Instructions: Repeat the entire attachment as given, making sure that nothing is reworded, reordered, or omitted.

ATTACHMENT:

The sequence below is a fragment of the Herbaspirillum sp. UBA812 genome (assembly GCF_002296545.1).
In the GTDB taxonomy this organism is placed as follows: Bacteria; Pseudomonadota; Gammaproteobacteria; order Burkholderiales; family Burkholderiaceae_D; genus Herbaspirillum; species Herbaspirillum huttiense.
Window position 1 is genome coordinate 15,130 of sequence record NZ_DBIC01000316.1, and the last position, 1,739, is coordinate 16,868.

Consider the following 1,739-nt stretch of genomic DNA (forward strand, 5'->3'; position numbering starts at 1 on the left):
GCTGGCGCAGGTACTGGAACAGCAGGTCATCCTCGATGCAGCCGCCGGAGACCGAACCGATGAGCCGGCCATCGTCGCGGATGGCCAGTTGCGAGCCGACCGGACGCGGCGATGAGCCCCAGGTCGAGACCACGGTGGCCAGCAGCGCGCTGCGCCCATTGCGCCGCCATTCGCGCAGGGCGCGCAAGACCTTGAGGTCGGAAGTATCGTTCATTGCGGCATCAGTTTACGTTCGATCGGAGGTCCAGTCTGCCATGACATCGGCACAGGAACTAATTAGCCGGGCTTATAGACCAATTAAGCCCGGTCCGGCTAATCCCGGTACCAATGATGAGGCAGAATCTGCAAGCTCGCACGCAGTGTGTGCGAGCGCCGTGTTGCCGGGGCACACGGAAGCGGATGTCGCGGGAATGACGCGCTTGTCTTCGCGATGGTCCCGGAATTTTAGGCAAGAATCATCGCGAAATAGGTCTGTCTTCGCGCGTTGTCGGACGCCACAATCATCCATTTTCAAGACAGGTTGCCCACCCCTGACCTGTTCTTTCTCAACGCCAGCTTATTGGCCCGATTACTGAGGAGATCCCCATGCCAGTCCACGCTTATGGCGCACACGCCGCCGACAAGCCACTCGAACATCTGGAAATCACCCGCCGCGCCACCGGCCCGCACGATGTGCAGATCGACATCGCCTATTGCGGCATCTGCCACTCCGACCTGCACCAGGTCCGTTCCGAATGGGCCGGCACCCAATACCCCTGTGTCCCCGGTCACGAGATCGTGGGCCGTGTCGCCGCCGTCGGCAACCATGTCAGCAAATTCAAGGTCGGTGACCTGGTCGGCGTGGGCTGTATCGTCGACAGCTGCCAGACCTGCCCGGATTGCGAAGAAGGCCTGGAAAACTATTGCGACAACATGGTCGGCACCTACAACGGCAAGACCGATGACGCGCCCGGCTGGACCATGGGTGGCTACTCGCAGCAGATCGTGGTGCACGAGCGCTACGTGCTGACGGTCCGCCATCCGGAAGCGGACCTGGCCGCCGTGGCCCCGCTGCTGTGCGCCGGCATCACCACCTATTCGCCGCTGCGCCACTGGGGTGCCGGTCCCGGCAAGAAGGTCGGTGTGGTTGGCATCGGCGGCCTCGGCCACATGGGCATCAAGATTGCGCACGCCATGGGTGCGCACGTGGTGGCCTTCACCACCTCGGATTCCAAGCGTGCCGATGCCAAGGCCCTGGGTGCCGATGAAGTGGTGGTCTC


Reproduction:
The sequence below is a fragment of the Herbaspirillum sp. UBA812 genome (assembly GCF_002296545.1).
In the GTDB taxonomy this organism is placed as follows: Bacteria; Pseudomonadota; Gammaproteobacteria; order Burkholderiales; family Burkholderiaceae_D; genus Herbaspirillum; species Herbaspirillum huttiense.
Window position 1 is genome coordinate 15,130 of sequence record NZ_DBIC01000316.1, and the last position, 1,739, is coordinate 16,868.

Consider the following 1,739-nt stretch of genomic DNA (forward strand, 5'->3'; position numbering starts at 1 on the left):
GCTGGCGCAGGTACTGGAACAGCAGGTCATCCTCGATGCAGCCGCCGGAGACCGAACCGATGAGCCGGCCATCGTCGCGGATGGCCAGTTGCGAGCCGACCGGACGCGGCGATGAGCCCCAGGTCGAGACCACGGTGGCCAGCAGCGCGCTGCGCCCATTGCGCCGCCATTCGCGCAGGGCGCGCAAGACCTTGAGGTCGGAAGTATCGTTCATTGCGGCATCAGTTTACGTTCGATCGGAGGTCCAGTCTGCCATGACATCGGCACAGGAACTAATTAGCCGGGCTTATAGACCAATTAAGCCCGGTCCGGCTAATCCCGGTACCAATGATGAGGCAGAATCTGCAAGCTCGCACGCAGTGTGTGCGAGCGCCGTGTTGCCGGGGCACACGGAAGCGGATGTCGCGGGAATGACGCGCTTGTCTTCGCGATGGTCCCGGAATTTTAGGCAAGAATCATCGCGAAATAGGTCTGTCTTCGCGCGTTGTCGGACGCCACAATCATCCATTTTCAAGACAGGTTGCCCACCCCTGACCTGTTCTTTCTCAACGCCAGCTTATTGGCCCGATTACTGAGGAGATCCCCATGCCAGTCCACGCTTATGGCGCACACGCCGCCGACAAGCCACTCGAACATCTGGAAATCACCCGCCGCGCCACCGGCCCGCACGATGTGCAGATCGACATCGCCTATTGCGGCATCTGCCACTCCGACCTGCACCAGGTCCGTTCCGAATGGGCCGGCACCCAATACCCCTGTGTCCCCGGTCACGAGATCGTGGGCCGTGTCGCCGCCGTCGGCAACCATGTCAGCAAATTCAAGGTCGGTGACCTGGTCGGCGTGGGCTGTATCGTCGACAGCTGCCAGACCTGCCCGGATTGCGAAGAAGGCCTGGAAAACTATTGCGACAACATGGTCGGCACCTACAACGGCAAGACCGATGACGCGCCCGGCTGGACCATGGGTGGCTACTCGCAGCAGATCGTGGTGCACGAGCGCTACGTGCTGACGGTCCGCCATCCGGAAGCGGACCTGGCCGCCGTGGCCCCGCTGCTGTGCGCCGGCATCACCACCTATTCGCCGCTGCGCCACTGGGGTGCCGGTCCCGGCAAGAAGGTCGGTGTGGTTGGCATCGGCGGCCTCGGCCACATGGGCATCAAGATTGCGCACGCCATGGGTGCGCACGTGGTGGCCTTCACCACCTCGGATTCCAAGCGTGCCGATGCCAAGGCCCTGGGTGCCGATGAAGTGGTGGTCTC